“We blocked out all of the noise — everyone counted us out and we stepped up and showed them who the better team was,” said Ouellette, noting it was special to knock off a team that was being touted as a potential dynasty. “We just ignored that. For some reason, everybody seemed to love them. I guess they didn’t see our first game that we played them and lost off a (missed) kick.”
That missed kick on July 4 in another 24-23 contest was a missed extra point for Bede that would have sent that game to overtime.
Ironically, a missed extra point for Blue Bombers kicker Marc Liegghio proved to be the difference in Sunday’s season finale.
While plenty of attention was given to Harris over the course of the week, given his connection to his opponent, it was another former Blue Bomber who ended up being named both Most Valuable Player and Most Outstanding Canadian in the 109th Grey Cup, linebacker Henoc Muamba.
Muamba, who played in his first Grey Cup as a rookie with the Blue Bombers in 2011 but hadn’t been back to one since, finished the game with three tackles and also intercepted Collaros with 2:54 left in the fourth quarter with his team clinging to a one-point lead.
“Is this real life?” Muamba said repeatedly as he ran off the field after conducting a series of interviews and sharing a few moments with family members.
Yes, it is real life for an Argonauts team that endured plenty of challenges during the course of the season before building to this crescendo in the championship game.
As for the Blue Bombers, they didn’t reach the standard they’d worked so hard to set during the tenure of head coach Mike O’Shea.
“We had our chance. They made a big one at the end to win the game, to seal the game,” O’Shea told reporters at the podium. “There’s nothing I’m going to really say right then (in the locker room) that they’re even going to hear. They’re already into their own thoughts.
“I would imagine that pretty well everyone on the team would like to have one play back. That’s usually what happens when you lose. Everybody can think of the one big one they want back.”
Both Collaros and Dakota Prukop threw interceptions that proved to be costly and the lone turnover created by the Blue Bombers was a strip sack and subsequent fumble recovery by defensive end Jackson Jeffcoat.
The right ankle injury to Collaros didn’t seem to limit his mobility too much, though he wasn’t overly sharp for a second consecutive week, finishing the game 14 of 23 (60.9 per cent efficiency) for 183 yards through the air with no touchdowns and two picks.
“I just don’t think that we got into a really good rhythm at any point offensively. We weren’t efficient enough on first down, running or passing the football,” Collaros told reporters at the podium after the game. “It starts with me. I’ve got to do a better job to help the team win.
“For it to end this way… this is just tough.”
The discussions about the Blue Bombers’ pursuit of a third consecutive championship leading them to be a potential dynasty didn’t factor into the equation.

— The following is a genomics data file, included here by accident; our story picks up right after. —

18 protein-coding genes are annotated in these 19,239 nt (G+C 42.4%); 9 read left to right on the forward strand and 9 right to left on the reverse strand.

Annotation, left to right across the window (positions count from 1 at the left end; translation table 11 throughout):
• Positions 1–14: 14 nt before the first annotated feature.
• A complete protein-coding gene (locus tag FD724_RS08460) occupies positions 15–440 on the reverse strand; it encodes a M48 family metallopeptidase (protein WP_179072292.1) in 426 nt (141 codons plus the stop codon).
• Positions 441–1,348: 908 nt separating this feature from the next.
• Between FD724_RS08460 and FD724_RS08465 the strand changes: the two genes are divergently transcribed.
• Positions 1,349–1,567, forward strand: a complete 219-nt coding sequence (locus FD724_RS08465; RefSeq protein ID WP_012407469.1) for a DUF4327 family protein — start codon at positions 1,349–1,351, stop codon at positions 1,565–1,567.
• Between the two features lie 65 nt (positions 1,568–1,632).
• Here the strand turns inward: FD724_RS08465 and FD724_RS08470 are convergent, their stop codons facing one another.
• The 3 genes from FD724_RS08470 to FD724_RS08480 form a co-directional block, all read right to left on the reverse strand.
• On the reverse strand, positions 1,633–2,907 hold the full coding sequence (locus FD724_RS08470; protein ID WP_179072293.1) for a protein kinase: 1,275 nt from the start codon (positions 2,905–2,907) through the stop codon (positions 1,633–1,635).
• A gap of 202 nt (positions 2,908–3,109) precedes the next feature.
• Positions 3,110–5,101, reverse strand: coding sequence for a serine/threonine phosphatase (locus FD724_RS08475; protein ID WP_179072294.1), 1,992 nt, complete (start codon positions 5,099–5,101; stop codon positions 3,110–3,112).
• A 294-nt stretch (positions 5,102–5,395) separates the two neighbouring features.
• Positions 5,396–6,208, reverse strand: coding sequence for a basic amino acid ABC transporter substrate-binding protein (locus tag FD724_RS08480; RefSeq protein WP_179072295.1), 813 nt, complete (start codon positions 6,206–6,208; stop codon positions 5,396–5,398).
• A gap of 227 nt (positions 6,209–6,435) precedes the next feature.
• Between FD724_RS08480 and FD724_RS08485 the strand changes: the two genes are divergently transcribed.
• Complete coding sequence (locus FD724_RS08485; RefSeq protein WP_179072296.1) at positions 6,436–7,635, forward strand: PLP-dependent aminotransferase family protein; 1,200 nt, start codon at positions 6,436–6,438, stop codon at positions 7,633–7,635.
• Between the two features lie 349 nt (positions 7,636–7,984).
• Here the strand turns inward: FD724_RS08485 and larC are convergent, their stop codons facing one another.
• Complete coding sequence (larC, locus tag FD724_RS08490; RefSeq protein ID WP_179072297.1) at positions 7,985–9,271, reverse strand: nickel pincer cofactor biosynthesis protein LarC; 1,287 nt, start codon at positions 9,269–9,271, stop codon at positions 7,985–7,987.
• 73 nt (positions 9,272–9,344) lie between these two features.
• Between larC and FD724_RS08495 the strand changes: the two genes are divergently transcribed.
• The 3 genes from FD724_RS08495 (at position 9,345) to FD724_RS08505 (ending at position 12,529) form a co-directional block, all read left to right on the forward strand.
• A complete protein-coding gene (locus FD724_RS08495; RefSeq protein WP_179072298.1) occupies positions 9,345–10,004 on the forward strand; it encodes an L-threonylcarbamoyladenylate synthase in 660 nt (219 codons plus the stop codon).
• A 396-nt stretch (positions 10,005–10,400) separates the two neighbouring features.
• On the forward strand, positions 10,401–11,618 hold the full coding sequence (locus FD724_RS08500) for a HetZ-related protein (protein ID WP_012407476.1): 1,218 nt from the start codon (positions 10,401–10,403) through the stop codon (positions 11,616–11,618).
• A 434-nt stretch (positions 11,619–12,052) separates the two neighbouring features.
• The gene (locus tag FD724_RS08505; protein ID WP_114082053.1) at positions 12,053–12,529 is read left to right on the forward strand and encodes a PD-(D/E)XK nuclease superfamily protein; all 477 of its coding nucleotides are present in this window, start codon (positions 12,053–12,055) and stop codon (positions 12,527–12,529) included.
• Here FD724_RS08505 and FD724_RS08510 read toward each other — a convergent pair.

“I really don’t think so. I’m not sure that every truly puts pressure on any team,” said Collaros. “We have a very mature group and a veteran-laden team. We just care a lot, so we put pressure on ourselves, no matter what. Somebody’s got to win.”
Prukop had a pair of short-yardage rushing touchdowns, while the third major was provided on a 102-yard punt return from Janarion Grant — who reached the end zone for a second consecutive week.
The missed extra point by Liegghio in the fourth quarter also loomed large.
Instead of building a 10-point cushion, Liegghio’s miss to the right left the door open for a converted major and a field goal to propel the Argonauts to victory and that’s exactly what they were able to deliver during a frenetic finish.
“This year has been so hard mentally for me, but there was no give up and everything worked out exactly the way I wanted it to,” said Kelly, who finished four for six for 46 yards and rushed twice for 21 yards, including a 20-yard gain on second and long. “Third and (13) and then they get the facemask. We thought the game was over. Especially blocking that kick, you couldn’t have had a better story at the end of the game.
“We did it. We did it. We’re champions. Grey Cup champions. Here we are — and we’re not done.”
Bethel-Thompson got emotional at the end of his press conference on Saturday afternoon when talking about what becoming a Grey Cup champion would mean for the group.
Seeing his team achieve that goal was even more thrilling than he’d envisioned.
“Are you kidding me? I didn’t even get on the stage (for the celebration) because I just wanted to watch them. I haven’t even held the trophy,” said Bethel-Thompson, who would be able to take care of that after he made his way from the field to the locker room. “We all bought into something special and we all bought into something bigger than ourselves. You can see that backbone as to why we won.
“We got crap all year for playing close games, but those close games built us the backbone that we needed to bounce right back from that.”